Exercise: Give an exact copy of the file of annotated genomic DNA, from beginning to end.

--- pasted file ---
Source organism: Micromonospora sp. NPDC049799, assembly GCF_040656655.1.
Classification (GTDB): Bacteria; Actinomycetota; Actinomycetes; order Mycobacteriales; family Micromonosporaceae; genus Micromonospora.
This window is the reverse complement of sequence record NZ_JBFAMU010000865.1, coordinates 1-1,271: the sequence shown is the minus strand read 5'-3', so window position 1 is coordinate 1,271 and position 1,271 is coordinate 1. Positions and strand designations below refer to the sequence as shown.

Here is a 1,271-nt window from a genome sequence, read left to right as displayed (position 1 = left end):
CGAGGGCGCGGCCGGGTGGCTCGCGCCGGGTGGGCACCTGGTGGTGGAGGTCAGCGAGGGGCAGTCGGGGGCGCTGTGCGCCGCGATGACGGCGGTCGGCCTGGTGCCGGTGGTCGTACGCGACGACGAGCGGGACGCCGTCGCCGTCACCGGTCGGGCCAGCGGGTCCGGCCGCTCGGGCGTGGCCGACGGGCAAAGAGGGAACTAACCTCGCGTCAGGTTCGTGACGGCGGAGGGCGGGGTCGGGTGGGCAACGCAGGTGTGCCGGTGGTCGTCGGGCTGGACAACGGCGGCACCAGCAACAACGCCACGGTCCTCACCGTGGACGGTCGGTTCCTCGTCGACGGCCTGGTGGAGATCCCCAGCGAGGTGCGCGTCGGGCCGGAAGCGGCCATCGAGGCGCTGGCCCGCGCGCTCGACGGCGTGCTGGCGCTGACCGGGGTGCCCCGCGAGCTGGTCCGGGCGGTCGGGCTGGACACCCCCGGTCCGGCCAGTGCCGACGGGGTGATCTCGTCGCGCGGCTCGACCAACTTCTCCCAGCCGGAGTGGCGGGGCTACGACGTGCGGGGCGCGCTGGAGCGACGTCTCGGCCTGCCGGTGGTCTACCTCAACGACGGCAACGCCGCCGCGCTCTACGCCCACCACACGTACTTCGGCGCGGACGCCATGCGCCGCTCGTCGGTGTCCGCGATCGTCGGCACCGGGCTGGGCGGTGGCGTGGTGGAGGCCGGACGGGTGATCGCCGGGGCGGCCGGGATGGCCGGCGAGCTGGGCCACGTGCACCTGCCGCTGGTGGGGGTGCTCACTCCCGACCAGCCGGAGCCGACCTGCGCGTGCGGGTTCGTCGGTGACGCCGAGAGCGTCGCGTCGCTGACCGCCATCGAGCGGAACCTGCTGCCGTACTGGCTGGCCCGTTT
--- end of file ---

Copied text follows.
Source organism: Micromonospora sp. NPDC049799, assembly GCF_040656655.1.
Classification (GTDB): Bacteria; Actinomycetota; Actinomycetes; order Mycobacteriales; family Micromonosporaceae; genus Micromonospora.
This window is the reverse complement of sequence record NZ_JBFAMU010000865.1, coordinates 1-1,271: the sequence shown is the minus strand read 5'-3', so window position 1 is coordinate 1,271 and position 1,271 is coordinate 1. Positions and strand designations below refer to the sequence as shown.

Here is a 1,271-nt window from a genome sequence, read left to right as displayed (position 1 = left end):
CGAGGGCGCGGCCGGGTGGCTCGCGCCGGGTGGGCACCTGGTGGTGGAGGTCAGCGAGGGGCAGTCGGGGGCGCTGTGCGCCGCGATGACGGCGGTCGGCCTGGTGCCGGTGGTCGTACGCGACGACGAGCGGGACGCCGTCGCCGTCACCGGTCGGGCCAGCGGGTCCGGCCGCTCGGGCGTGGCCGACGGGCAAAGAGGGAACTAACCTCGCGTCAGGTTCGTGACGGCGGAGGGCGGGGTCGGGTGGGCAACGCAGGTGTGCCGGTGGTCGTCGGGCTGGACAACGGCGGCACCAGCAACAACGCCACGGTCCTCACCGTGGACGGTCGGTTCCTCGTCGACGGCCTGGTGGAGATCCCCAGCGAGGTGCGCGTCGGGCCGGAAGCGGCCATCGAGGCGCTGGCCCGCGCGCTCGACGGCGTGCTGGCGCTGACCGGGGTGCCCCGCGAGCTGGTCCGGGCGGTCGGGCTGGACACCCCCGGTCCGGCCAGTGCCGACGGGGTGATCTCGTCGCGCGGCTCGACCAACTTCTCCCAGCCGGAGTGGCGGGGCTACGACGTGCGGGGCGCGCTGGAGCGACGTCTCGGCCTGCCGGTGGTCTACCTCAACGACGGCAACGCCGCCGCGCTCTACGCCCACCACACGTACTTCGGCGCGGACGCCATGCGCCGCTCGTCGGTGTCCGCGATCGTCGGCACCGGGCTGGGCGGTGGCGTGGTGGAGGCCGGACGGGTGATCGCCGGGGCGGCCGGGATGGCCGGCGAGCTGGGCCACGTGCACCTGCCGCTGGTGGGGGTGCTCACTCCCGACCAGCCGGAGCCGACCTGCGCGTGCGGGTTCGTCGGTGACGCCGAGAGCGTCGCGTCGCTGACCGCCATCGAGCGGAACCTGCTGCCGTACTGGCTGGCCCGTTT